Those glasses rock! Can I change my own tires without buying a fancy tire machine?
Chauncey McGibbons, St. Jacobs, Canada
1 You can change your own tires with some basic tools and ingenuity, but-as with many chores-the more elaborate your equipment, the easier the job. RiderWearHouse (800/222-1994, www.riderwearhouse.com) and Motion Pro (650/594-9600, www.motionpro.com) both have a good selection of reasonably priced tire-changing necessities, and an old 25-gallon oil drum makes an excellent work stand.
2 Remove and clean the wheel, and set aside any spacers and cush drive parts. Unscrew the valve stem to let all the air out. You can break the tire's bead using a proper bead breaker, or something as simple as a few blocks of wood and your own weight. Either way, be careful not to bend the brake discs or damage the wheel.
3 Break the bead around the entire circumference on both sides, and spray a 50/50 mixture of water and dishwashing soap into the resultant gaps between the wheel and tire. On the side of the wheel opposite the valve stem, squeeze the tire and push both beads down into the wheel well. This will give you more room at the opposite side to slip a tire iron in and lever the bead over the rim.
4 Once you have one iron in and the tire over the rim, work a second iron under the bead a few inches away. Continue working the bead over around the tire, leaving the first iron in place and using the second iron successively. After a few iterations, you'll be able to pull the rest of the bead over the rim with your hand.
5 Turn the wheel over, and making sure one side of the bead is in the wheel well, push the opposite side over the edge of the rim and the tire will slide right off. If you have a latching stand, pull the tire up and over the rim. If the tire resists, gently use an iron to persuade it.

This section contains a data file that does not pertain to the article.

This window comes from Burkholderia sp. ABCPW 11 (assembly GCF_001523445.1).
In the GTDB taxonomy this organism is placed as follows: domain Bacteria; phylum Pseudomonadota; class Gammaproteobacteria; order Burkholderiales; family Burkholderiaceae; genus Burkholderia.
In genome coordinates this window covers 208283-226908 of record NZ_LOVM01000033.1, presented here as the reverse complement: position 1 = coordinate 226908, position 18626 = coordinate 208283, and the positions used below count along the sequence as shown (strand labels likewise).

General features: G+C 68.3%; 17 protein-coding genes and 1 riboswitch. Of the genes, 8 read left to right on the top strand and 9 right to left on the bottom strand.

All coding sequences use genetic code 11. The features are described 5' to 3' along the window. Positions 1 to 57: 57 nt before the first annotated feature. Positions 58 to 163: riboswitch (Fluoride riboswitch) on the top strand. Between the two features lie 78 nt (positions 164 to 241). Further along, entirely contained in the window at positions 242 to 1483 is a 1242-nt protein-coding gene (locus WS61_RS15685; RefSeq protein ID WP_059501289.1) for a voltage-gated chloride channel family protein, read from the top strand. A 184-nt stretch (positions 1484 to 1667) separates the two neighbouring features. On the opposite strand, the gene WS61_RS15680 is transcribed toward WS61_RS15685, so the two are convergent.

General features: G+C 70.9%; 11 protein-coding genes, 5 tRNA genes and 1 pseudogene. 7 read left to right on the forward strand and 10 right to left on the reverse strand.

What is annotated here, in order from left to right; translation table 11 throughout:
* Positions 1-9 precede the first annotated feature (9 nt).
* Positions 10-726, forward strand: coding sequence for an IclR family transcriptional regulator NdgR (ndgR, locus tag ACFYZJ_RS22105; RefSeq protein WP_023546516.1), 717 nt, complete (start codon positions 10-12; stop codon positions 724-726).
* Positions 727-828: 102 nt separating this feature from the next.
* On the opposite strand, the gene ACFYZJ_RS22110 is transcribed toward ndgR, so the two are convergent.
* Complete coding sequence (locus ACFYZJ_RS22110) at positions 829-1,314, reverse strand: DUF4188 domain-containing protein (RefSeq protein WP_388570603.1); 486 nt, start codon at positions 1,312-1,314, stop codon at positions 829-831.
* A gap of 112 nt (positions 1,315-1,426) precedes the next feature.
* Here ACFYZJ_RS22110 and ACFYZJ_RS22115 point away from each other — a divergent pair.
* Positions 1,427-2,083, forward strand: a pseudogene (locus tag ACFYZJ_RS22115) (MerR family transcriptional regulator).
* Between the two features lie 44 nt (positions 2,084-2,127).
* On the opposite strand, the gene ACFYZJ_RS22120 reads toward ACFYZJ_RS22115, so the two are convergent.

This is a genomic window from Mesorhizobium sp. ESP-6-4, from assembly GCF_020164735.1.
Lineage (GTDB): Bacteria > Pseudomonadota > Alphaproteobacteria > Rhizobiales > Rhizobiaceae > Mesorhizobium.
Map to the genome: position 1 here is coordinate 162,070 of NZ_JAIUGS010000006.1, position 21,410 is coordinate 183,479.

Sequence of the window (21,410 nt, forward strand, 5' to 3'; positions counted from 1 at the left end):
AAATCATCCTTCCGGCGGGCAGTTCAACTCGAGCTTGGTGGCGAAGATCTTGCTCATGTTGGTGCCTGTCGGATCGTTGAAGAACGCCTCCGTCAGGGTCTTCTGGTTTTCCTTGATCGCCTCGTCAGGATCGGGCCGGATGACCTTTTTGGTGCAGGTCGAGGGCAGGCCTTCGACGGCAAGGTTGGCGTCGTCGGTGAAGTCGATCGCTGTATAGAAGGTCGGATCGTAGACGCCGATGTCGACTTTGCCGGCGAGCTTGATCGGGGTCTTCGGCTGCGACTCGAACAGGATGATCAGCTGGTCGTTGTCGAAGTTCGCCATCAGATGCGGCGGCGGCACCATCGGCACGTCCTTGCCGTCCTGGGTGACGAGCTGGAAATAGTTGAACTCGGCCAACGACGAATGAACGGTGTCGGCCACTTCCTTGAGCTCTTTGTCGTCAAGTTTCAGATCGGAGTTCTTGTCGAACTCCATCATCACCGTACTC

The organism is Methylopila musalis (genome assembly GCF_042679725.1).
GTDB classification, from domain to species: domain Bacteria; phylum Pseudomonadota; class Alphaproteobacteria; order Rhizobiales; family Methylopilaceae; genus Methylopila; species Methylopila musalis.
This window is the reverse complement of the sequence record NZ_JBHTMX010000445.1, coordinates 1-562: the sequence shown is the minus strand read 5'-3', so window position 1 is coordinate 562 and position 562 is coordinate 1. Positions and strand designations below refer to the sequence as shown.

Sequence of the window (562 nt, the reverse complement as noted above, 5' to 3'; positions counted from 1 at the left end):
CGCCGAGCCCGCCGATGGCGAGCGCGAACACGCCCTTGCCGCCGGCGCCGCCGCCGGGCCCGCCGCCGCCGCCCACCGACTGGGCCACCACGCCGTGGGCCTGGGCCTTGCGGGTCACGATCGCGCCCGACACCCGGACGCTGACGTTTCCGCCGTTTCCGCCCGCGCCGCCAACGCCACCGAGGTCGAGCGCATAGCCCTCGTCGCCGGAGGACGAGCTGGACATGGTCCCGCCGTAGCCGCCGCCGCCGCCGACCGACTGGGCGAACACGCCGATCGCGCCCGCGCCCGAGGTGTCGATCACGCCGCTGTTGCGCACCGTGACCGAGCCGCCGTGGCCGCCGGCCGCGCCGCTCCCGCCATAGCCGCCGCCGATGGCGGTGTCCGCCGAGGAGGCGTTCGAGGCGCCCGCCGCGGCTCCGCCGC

6 Clean the wheel well, and spray both beads of the new tire with suds. Check the tire's directional arrow, and line up the tire's balance dot with the valve stem. Push as much as you can of the first bead of the new tire onto the rim and down into the well. Work your way around the tire by hand or with an iron, making sure as much of the bead stays in the well as possible.
7 Use the irons to lever the second bead over the rim, starting opposite the valve stem and working your way around. As you near the valve stem, squeeze the tire so that both beads opposite to where you are working are in the well. The more tire in the well, the easier that last little bit will be. Make sure the tire's balancing dot is at the valve stem, and fill the tire with air until both beads are seated. We'll cover balancing in the next issue.
This story originally appeared in the October, 2003 issue of Sport Rider.
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